Kimera Bartee, an Omaha Central and Creighton baseball star who later played and coached in Major League Baseball for more than two decades, collapsed and died in Omaha early Tuesday. He was 49 years old.
He spent the 2021 season coaching first base for the Detroit Tigers and was coming back for the 2022 season. The Tigers announced Bartee’s passing on Tuesday.
Kimera and his fiancée, Terri Slide, were back in Omaha visiting his parents, including father Jerry, who was once CU’s head baseball coach for three seasons and a longtime coach, teacher and administrator in the Omaha Public Schools.
Jerry Bartee told The World-Herald on Tuesday night that medical examiners determined Kimera had a large brain tumor that cut off the flow of fluid to the brain, causing Kimera to lose consciousness around 3 a.m. Tuesday. Kimera had been in Omaha since Sunday and did not complain of any symptoms, such as headaches.
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“We had a great sense of pride in him,” Jerry Bartee said. “He developed into the man that his mother and I envisioned, and he made us proud.”
Tigers General Manager Al Avila said Tuesday that the organization was “shocked and saddened” to learn of Bartee’s death.
“Throughout his time in our organization, as both a player and a coach, Kimera was known as a kind soul but intense competitor who did his best every day to elevate those around him to do great things,” Avila said. “While Tigers fans got used to seeing him in the first base coach’s box, Kimera’s impact on our ballclub went far deeper and he will be sorely missed.”
A.J. Hinch, the Tigers’ manager, called Bartee the “epitome of a player’s coach” with an “uncanny” ability to build relationships with players.
“I was proud of his selflessness and adaptability when he quickly shifted to the major league staff last season, and how excited he was about the bright future he had in both baseball and life,” Hinch said, referencing Bartee’s addition to the Tigers’ coaching staff in midseason.
A 2018 inductee to the Omaha Public Schools Athletic Hall of Fame, Bartee was the first Central graduate to play in the major leagues. Before he did, he played at Creighton, where he was a part of the 1991 College World Series team. He played two more seasons for the Bluejays, and his 27 steals in 1993 still rank among CU’s top 10 for a single season.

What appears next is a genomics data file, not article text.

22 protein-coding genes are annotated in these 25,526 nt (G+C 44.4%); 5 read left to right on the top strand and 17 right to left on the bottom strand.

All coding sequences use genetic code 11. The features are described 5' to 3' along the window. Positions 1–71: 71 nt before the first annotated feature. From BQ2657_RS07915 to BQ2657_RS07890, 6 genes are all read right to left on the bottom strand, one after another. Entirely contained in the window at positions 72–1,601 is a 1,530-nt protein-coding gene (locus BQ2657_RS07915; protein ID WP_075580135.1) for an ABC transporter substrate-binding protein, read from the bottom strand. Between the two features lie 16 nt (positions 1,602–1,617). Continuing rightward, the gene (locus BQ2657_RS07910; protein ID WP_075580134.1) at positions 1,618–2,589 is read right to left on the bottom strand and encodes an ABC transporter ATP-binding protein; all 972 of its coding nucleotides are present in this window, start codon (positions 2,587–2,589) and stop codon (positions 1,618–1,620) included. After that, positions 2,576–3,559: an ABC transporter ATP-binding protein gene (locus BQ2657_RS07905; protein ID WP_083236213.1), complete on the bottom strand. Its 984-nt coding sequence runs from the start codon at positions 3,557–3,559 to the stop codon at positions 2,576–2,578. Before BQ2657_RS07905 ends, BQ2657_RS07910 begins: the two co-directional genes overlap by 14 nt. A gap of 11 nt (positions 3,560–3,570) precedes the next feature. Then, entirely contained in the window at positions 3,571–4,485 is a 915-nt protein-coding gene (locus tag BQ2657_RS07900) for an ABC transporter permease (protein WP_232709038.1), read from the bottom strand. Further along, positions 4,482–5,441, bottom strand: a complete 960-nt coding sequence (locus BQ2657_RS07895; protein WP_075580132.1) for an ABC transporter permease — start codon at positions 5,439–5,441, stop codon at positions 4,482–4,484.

A 14th-round selection of the Baltimore Orioles in the 1993 MLB draft, Bartee played in the minor leagues until 1996. He then played in the majors for six seasons — four with the Tigers, and one each with the Cincinnati Reds and Colorado Rockies.
A long career in coaching included 12 seasons within the Pittsburgh Pirates organization — the last three, 2017-19, as the team’s first base coach. He worked with the Phillies in 2020 and the Tigers in 2021.
Jerry Bartee said several members of the Tigers’ organization called him Tuesday, as did Kimera’s former coach at Creighton, Jim Hendry. Jerry Bartee said funeral arrangements are still pending and will likely be determined Wednesday.
Hendry, who coached Bartee and the Bluejays to the '91 CWS, stayed in touch with Kimera over the years, often running into him at spring training in Florida. Every little reunion exhibited Bartee's charm and humility.
“He was just unbelievably nice," Hendry said. "He could tease you. He could take it back. I could sit here for two hours and talk to you. I couldn’t say anything bad about him.”
Hendry was actually on Bartee's flight to Omaha Sunday night from Atlanta. They spoke briefly during boarding, expressing mutual interest to get together while they were both in Omaha.
Bartee looked healthy and happy, Hendry said.
“Thirty hours later, he was dead. It's a tragedy."